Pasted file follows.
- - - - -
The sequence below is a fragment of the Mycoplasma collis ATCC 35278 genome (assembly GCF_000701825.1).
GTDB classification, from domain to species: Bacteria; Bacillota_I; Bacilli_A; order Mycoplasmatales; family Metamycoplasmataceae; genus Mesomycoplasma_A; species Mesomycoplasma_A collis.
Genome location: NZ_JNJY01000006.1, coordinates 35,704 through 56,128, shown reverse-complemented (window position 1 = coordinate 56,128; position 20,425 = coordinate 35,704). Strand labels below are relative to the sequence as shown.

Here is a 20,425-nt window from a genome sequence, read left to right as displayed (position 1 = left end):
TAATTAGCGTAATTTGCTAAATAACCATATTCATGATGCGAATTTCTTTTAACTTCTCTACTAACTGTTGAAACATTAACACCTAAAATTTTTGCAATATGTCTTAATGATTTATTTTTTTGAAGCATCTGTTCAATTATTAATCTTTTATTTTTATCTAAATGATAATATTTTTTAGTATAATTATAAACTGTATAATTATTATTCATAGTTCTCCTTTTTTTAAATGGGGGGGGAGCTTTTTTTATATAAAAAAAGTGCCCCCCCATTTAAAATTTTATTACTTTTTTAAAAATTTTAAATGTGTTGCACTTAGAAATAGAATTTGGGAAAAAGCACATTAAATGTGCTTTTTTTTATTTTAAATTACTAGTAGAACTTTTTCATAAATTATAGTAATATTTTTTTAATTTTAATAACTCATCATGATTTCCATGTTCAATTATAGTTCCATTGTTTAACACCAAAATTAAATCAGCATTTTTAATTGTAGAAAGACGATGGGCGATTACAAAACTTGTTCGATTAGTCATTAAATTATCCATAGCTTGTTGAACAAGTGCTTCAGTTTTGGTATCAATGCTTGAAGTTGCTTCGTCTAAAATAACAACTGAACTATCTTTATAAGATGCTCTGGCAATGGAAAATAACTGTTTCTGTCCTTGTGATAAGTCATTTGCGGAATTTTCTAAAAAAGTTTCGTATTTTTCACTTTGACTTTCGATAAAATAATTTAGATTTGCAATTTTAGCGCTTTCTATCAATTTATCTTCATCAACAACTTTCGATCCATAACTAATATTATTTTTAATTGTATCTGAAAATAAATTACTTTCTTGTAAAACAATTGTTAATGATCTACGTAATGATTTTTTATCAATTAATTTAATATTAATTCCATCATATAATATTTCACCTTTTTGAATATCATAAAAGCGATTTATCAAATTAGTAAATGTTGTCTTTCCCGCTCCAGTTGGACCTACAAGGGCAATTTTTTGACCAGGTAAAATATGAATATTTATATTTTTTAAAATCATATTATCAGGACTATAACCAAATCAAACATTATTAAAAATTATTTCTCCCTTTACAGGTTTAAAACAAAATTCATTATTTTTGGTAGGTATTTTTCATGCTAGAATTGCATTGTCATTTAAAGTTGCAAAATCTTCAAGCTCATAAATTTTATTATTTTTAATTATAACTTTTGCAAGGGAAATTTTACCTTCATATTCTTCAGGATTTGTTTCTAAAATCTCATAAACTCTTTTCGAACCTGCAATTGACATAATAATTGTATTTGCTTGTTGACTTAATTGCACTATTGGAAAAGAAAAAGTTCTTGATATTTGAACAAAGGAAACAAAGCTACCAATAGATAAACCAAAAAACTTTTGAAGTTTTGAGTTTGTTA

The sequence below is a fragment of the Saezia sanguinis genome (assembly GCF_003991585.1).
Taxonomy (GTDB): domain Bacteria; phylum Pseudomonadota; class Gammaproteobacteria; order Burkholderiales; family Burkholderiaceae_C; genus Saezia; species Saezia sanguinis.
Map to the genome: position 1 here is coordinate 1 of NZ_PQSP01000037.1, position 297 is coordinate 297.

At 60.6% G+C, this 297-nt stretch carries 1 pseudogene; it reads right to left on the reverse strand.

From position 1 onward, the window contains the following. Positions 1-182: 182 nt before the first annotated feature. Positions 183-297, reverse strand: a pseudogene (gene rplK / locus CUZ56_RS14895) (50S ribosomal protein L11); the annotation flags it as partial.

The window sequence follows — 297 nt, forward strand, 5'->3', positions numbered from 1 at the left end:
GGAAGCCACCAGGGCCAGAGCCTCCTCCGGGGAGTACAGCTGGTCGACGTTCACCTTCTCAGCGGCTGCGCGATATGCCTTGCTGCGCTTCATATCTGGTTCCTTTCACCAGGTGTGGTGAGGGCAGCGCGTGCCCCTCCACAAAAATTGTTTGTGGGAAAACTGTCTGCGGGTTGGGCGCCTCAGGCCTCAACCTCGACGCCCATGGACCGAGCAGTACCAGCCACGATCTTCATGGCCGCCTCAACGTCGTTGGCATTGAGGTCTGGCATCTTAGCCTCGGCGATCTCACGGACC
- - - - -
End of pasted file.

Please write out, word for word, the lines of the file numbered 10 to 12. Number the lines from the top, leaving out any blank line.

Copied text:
From position 1 onward, the window contains the following. Positions 1-182: 182 nt before the first annotated feature. Positions 183-297, reverse strand: a pseudogene (gene rplK / locus CUZ56_RS14895) (50S ribosomal protein L11); the annotation flags it as partial.

The window sequence follows — 297 nt, forward strand, 5'->3', positions numbered from 1 at the left end:
GGAAGCCACCAGGGCCAGAGCCTCCTCCGGGGAGTACAGCTGGTCGACGTTCACCTTCTCAGCGGCTGCGCGATATGCCTTGCTGCGCTTCATATCTGGTTCCTTTCACCAGGTGTGGTGAGGGCAGCGCGTGCCCCTCCACAAAAATTGTTTGTGGGAAAACTGTCTGCGGGTTGGGCGCCTCAGGCCTCAACCTCGACGCCCATGGACCGAGCAGTACCAGCCACGATCTTCATGGCCGCCTCAACGTCGTTGGCATTGAGGTCTGGCATCTTAGCCTCGGCGATCTCACGGACC